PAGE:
On Colombia II: The Lighter Side

While life is pretty “normal” down here in Colombia, after living here the last few months I have noticed a few cultural differences and thought I would elaborate on the ones that I find most interesting and funny. Also after my depressing political blog, I figure I owe you all something a little more light-hearted.

Colombia Time

Just in case you thought Durango Time was bad… Colombia time is nearly impossible to calculate, but I think I am starting to notice some patterns. When you tell someone to meet you at a certain time “sharp” for a social outing they will usually be one very sharp half hour late. More rigorous events, like meetings, class and work seem to have 5-15 minutes of tardy wiggle room with no questions asked. At school I have been told time and time again to “relax, it’s Colombia,” in fact they warned us about it in our initial training as well.  If you are throwing a dinner party, it is in your best interest to tell people to show up 2-3 hours before you want to eat and there will still be stragglers after that who will miss dinner. I am not sure if there is a word for punctual in Spanish…

Que Pena

Translating literally to “what a pity.” This saying can initially come across as quite the disingenuous apology, however, they do not mean it that way. Here are the many uses of que pena:

  • Oops. When I order the wrong thing because I don’t fully understand the menu, que pena.
  • My bad. When you ask for a receipt from the cashier but they hit the wrong button and nothing is printed, que pena.
  • Excuse me. When you accidentally bump into someone on the street or are trying to get the attention of a waiter for a possibly annoying request, que pena.
  • Sometimes it actually is a disingenuous apology, however. A bus driver basically implied this to my friend Caitlin: Oh, I must have forgotten to put your bag in the bus even though that is one of my few responsibilities and now it is probably in a bum camp never to be seen again, que pena.

Dancing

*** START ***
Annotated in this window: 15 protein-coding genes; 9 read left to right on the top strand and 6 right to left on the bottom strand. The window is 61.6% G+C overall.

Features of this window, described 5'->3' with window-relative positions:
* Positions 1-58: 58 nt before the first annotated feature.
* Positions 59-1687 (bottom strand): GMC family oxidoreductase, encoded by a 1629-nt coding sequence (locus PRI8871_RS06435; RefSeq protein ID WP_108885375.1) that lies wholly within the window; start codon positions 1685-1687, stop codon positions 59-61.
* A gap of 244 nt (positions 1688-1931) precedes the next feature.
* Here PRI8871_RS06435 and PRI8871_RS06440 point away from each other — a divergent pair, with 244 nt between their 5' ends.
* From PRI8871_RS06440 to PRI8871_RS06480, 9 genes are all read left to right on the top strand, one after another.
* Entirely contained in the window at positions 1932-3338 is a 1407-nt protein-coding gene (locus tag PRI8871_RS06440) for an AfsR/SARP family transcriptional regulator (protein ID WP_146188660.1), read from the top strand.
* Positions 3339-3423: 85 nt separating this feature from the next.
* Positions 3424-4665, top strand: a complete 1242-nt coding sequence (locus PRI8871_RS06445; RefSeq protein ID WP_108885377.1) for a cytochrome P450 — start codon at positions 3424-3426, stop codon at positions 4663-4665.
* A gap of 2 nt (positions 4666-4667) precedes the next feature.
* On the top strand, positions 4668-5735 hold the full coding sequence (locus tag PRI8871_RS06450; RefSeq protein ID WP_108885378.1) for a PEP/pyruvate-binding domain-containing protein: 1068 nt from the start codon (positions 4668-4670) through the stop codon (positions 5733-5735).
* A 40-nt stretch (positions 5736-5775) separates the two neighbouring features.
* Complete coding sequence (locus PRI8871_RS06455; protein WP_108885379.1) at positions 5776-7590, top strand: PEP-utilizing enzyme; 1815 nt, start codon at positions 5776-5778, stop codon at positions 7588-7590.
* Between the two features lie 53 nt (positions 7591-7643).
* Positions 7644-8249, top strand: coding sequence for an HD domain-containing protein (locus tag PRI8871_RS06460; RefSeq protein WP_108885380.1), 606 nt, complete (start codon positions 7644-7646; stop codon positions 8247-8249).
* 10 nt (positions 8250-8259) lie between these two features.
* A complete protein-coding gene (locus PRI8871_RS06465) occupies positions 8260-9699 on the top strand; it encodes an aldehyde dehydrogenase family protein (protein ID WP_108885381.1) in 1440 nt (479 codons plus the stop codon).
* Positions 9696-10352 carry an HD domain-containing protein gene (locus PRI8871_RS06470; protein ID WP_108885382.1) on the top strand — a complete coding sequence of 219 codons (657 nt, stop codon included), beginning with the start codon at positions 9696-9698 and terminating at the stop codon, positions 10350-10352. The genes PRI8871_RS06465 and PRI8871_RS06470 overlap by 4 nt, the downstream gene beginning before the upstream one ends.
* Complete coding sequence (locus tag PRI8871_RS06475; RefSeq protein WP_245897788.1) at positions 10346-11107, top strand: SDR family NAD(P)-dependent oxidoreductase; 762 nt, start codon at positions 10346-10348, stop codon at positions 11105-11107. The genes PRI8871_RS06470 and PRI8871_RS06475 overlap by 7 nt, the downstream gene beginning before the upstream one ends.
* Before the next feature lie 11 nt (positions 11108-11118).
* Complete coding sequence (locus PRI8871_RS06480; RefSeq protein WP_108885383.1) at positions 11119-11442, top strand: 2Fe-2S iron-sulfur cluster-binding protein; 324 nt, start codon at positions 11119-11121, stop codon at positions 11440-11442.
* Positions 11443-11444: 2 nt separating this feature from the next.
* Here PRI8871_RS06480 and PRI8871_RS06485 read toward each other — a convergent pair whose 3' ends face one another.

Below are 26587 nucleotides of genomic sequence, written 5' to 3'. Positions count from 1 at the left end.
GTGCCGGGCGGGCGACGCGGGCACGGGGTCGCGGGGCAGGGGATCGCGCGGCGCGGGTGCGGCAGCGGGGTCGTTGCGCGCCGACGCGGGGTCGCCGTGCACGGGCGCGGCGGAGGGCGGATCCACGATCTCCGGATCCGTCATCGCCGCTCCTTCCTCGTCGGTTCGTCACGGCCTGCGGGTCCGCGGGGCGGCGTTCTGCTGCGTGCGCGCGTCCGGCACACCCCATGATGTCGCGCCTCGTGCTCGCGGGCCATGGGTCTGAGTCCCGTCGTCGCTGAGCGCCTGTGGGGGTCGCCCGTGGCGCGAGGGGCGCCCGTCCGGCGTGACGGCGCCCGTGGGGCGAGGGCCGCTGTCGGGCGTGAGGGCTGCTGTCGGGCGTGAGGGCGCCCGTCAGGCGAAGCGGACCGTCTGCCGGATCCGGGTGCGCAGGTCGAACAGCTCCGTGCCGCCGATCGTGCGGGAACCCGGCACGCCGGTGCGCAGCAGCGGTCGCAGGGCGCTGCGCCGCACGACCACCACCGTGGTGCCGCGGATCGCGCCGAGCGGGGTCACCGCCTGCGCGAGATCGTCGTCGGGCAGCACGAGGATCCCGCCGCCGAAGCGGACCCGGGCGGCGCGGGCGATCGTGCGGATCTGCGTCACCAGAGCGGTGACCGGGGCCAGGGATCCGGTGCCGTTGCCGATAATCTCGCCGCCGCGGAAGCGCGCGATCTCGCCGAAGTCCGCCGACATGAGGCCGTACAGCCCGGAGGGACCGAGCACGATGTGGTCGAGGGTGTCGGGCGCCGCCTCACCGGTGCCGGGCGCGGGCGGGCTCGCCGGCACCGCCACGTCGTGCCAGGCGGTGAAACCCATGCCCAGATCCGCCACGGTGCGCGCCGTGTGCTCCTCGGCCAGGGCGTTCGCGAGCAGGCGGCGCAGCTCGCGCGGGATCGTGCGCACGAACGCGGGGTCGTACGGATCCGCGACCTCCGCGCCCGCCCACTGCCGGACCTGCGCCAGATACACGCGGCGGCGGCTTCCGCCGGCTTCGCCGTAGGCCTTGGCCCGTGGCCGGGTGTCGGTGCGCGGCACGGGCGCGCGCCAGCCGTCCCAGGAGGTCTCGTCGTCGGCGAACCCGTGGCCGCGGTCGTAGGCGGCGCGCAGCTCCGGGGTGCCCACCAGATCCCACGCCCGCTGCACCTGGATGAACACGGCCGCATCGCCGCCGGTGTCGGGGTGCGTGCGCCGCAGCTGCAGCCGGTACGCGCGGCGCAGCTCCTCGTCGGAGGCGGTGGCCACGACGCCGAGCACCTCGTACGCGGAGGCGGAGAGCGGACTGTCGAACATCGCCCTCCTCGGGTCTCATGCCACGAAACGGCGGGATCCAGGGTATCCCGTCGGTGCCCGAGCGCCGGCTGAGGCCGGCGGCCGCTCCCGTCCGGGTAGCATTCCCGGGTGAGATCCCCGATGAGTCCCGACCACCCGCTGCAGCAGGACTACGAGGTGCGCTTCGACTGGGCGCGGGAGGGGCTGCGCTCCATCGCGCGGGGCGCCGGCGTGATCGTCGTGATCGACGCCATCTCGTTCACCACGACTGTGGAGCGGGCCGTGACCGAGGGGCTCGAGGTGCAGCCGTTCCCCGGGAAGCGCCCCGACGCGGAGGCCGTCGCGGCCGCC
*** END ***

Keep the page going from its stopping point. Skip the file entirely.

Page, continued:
Here in Colombia it is impossible to have any social gathering without dancing. Every bar has space to dance and you are expected to know at least 4 different types of dancing. Salsa, Bachata, Reggeatón and some other variation of Salsa that I can’t even remember the name of (much less the steps). I have been trying to learn, but the rhythm for Latin music simply isn’t in my blood, the Colombians have told me personally… None the less the accept me, and laugh at me, and they try to teach the gringo the unteachable rhythm of Salsa. If you ever watch their feet while they dance you will be confused too! In fact my brain often sizzles trying to comprehend how the movement correlates with the music. Generally I will be found at the bar or on a delightful piece of furniture as I am still yet to procure anything comfy in my apartment…

Administrational Hullabaloo

I can only vouch for experience within the medical system, which is almost free, but dysfunctional as you will see below.  For something simple like a stomach ache, a typical visit to the doctor may look like this.  Go to the office and wait, probably hours. After this wait, talk to a doctor who takes your weight and chit chats to find out your basic problem. After the basic problem is discovered he sends you to a different doctor. Wait again. After this wait you are seen by the second doctor. She pokes your stomach and tells you you have gastritis. She then sends you on a pharmaceutical scavenger hunt where you procure your own syringe and medicine, all the while your stomach ache has now turned into explosive diarrhea from stress and aggravation from the very medical system you are seeking help in. Once back to the doctor’s office you start the wait again. But you have to use the restroom, which doesn’t have a lock, and you miss your turn. Wait again. Finally, you reach the doctor and she injects the self-procured medicine. All in all the doctors visit will take 13 hours and cost 35 cents. If this is the medical system, I can only imagine the inner workings of the political system.

Always bring your own TP

This lesson will be learned quickly, and by most, the hard way. There is no guarantee of TP anywhere! Restaurants, malls, schools, perhaps even some hotels. ALWAYS have some with you.

PARO (strikes)

Somehow, someone always seems to be striking about something. The most recent Paro I remember was by all taxis and busses against the illegal moto taxis who do not pay any fees.  It is obviously unfair so all the taxis and busses blocked the main roads in town to show everyone they were sick of it. Paros will usually mean school and work is cancelled so people have the day off and are left to their own devices. I am not sure if these protestors accomplished much that day, but I do know that there were quite a few drunk bus drivers milling about the park after the demonstration who were enjoying their day off. While these demonstrators celebrated, however, the only transportation available was the moto taxis… and they were busy!

No Dar Papaya

Literally, don’t give papaya. This is a warning to each other and extranjeros alike. It means don’t be flashy with expensive items or invite attention to yourself. If you do and you get robbed, it is partially your fault as you were pretty much asking for it. Basically it means to be careful, don’t tempt fate.

Cultural differences are quite delightful and sometimes funny. I hope you have enjoyed these few samples I have gleaned from my time living in Colombia.

#heartforchange #volonteerscolombia

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